The Karaoke Theatre Company: Interview with Alan AyckbournThis interview between Simon Murgatroyd and Alan Ayckbourn took place on 24 February 2016.
Simon Murgatroyd: Your latest work is called The Karaoke Theatre Company, what can you tell us about it?
Alan Ayckbourn: The Karaoke Theatre Company is an idea I’ve carried around in my head for a long time and it continues in my pursuit of the idea that theatre is live - and there’s nothing more live than The Karaoke Theatre Company!
It’s ostensibly about a small touring fringe group improvising their shows with the encouragement and participation of the audience. During the course of the evening, four short plays of varying genres are presented: a farce, a period-comedy, a sub-titled piece of BBC4 foreign drama and a full-blown gothic horror.
I’ve been working over the years towards defying the Stephen Joseph Theatre - and the audience - to know exactly what’s going to happen on any one night of my shows and The Karaoke Theatre Company is certainly never going to be same any single night.
How do the audience get involved?
There are opportunities for everyone to join in at some stage, even if it is only producing sound effects when called upon to do so from your seat - with no more participation than you’d normally be expected to make in a theatre. I’m aware that by no means are 100% of the audience wanting to willingly jump up on stage to take part.
There are various degrees of involvement rising from that: operating Victorian sound effects machines to people with one line in a sketch right through to reading out subtitles for a character who essentially mimes to your badly written subtitles.
The prize of the evening is to be a central character in one of the sketches. At this point, you’ll have seen the sketch as played by the actors involved, who then turn to the member of the audience who has already volunteered and say, ‘which role do you fancy?’ Then we present the sketch again a little later in the evening with the role being played by the volunteer, who has by now been persuaded into a costume and is jostled around by the other actors while the actor they’re replacing holds up the lines for them with cue cards. That is the ordeal by fire for both the actors and the participant!
This is unlike anything you’ve attempted before, where did the idea come from?
The idea of The Karaoke Theatre Company sprang from an idea I had when I was doing a workshop for the National Student Drama Festival more than a decade ago. It was about how to direct a farce and - in order to facilitate that - I had the students contribute sound effects to it; creaking floorboards, door-slams and all that business. Afterwards, I thought that was fun and they seemed to enjoy it.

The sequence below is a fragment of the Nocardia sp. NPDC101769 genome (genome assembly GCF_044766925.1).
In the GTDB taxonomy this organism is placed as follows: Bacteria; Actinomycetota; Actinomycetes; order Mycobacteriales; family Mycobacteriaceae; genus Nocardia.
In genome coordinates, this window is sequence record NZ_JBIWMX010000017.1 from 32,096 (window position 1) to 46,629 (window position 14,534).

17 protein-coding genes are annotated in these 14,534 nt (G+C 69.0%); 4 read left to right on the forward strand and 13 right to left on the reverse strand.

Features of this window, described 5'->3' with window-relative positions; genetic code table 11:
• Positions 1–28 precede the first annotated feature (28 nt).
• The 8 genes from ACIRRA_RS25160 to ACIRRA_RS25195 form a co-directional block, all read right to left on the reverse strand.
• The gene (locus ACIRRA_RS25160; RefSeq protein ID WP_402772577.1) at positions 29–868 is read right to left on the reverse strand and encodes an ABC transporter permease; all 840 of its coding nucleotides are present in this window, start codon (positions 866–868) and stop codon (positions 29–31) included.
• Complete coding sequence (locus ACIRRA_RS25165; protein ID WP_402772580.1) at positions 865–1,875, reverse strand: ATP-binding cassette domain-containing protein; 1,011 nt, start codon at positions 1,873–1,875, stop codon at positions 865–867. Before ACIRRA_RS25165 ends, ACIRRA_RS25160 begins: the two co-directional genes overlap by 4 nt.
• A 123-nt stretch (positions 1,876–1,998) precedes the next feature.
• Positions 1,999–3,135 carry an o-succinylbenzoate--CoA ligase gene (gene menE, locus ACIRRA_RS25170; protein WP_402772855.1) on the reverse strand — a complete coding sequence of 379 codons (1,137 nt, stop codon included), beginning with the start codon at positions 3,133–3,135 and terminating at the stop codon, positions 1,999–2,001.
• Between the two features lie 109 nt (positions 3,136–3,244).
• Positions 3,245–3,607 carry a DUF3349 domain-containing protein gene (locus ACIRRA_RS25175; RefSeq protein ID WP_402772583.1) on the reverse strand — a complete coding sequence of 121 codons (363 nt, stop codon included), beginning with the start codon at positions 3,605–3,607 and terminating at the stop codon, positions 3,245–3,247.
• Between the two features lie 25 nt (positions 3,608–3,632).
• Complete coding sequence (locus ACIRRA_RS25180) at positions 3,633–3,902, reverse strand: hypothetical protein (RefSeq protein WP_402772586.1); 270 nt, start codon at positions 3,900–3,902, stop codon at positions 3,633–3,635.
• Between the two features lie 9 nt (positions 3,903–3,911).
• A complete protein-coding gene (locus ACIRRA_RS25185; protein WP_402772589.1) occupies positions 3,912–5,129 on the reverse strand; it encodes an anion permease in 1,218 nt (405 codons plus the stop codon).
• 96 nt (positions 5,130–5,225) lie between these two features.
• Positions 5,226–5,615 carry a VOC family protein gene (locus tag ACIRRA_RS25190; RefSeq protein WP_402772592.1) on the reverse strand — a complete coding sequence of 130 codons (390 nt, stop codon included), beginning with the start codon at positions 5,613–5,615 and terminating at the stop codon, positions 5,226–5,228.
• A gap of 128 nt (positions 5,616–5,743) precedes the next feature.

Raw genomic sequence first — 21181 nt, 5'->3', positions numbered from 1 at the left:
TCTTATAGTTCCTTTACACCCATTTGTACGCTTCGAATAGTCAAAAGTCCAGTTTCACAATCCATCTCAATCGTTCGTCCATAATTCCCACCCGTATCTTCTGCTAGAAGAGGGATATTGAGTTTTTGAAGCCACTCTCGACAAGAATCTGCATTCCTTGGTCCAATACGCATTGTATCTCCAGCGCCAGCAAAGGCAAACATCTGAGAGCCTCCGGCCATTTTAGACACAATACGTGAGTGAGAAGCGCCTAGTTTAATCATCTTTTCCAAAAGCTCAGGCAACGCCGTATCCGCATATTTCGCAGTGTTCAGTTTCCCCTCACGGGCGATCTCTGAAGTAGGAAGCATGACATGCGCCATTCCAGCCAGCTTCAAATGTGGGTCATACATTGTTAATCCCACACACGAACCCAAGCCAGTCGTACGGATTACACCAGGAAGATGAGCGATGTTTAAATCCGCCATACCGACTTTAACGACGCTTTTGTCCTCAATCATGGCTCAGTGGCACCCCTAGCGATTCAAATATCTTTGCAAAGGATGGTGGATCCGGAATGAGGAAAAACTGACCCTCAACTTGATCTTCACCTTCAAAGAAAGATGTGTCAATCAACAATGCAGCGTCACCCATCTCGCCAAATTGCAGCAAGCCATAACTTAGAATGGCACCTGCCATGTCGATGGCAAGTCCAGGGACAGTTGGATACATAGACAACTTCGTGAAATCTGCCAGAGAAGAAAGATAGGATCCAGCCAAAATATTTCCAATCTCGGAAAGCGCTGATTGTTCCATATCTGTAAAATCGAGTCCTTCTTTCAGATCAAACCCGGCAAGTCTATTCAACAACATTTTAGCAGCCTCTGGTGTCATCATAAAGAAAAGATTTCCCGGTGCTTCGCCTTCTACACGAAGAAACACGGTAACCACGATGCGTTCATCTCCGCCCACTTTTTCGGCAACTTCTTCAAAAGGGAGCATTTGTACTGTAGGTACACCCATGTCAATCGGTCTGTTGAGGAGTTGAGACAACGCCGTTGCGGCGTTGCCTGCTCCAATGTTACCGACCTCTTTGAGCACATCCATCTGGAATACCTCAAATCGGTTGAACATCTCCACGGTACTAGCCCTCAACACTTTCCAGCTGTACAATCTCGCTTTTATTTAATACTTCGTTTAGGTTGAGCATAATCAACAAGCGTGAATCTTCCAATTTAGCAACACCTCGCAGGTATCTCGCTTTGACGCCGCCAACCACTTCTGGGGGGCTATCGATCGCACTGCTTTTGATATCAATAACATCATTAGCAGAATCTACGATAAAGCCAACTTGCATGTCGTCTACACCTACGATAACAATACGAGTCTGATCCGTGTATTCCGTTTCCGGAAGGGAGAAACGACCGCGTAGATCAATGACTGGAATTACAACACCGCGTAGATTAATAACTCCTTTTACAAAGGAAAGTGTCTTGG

It is all a completely new experience for me and it’s not even billed as one of my plays as part of the fun - and also because I’ll have no idea which way the show will go any night! This is also quite a fun way to get round the fact it’s not the 80th play in the canon.
It is going to require a certain degree of nerve from the actors and confidence. We’ll certainly be including quite a lot of volunteers during rehearsals to give us the feeling of what it’s like to have live, unrehearsed people taking part and seeing how quickly we can get the actors to adapt and learn it.
Presumably, it may also need a different type of actor to those you’ve worked with before too?
Another reason I came back to the idea of The Karaoke Theatre Company - having had it in my head so long - is that none of my current company are in Scarborough, as they’ll be in New York with Hero’s Welcome & Confusions at the Brits Off Broadway festival. So I have to use fresh people and I thought if I have to start with fresh people, why not for something different? We already have Andy Cryer - who I’ve never worked with before except fleetingly in The Divide - and Leigh Symonds, who was in Roundelay. They’re both actors who like a bit of an usual challenge and I just have to find three women to match them.
But it does mean working with a different sort of actor. It’s not exactly young - but certainly young in attitude - actors. New generation actors, which will be an experience for me as well as the audience. I like to have everything prepared well before I go into a production, but I’ve prepared nothing for The Karaoke Theatre Company, because I have no idea what is going to happen. I’ve left it all to the designer Kevin Jenkins - who I haven’t worked with before either - who’s young, bright and enterprising.
How does The Karaoke Theatre Company work as a script? How does it differ to how you normally write?
Essentially, the script is written in two bits. The dialogue for the sketches is written in stone - as a normal play would be. To this end, I have emboldened it on the page so if you’re reading it and suddenly big black type leaps out at you, it’s saying: ‘learn this and remember it at your cost!’ There are also huge chunks where it’s on light type, where I say, ‘please feel free to play with this speech and vary from it as long as you put in the salient points that are contained within it.’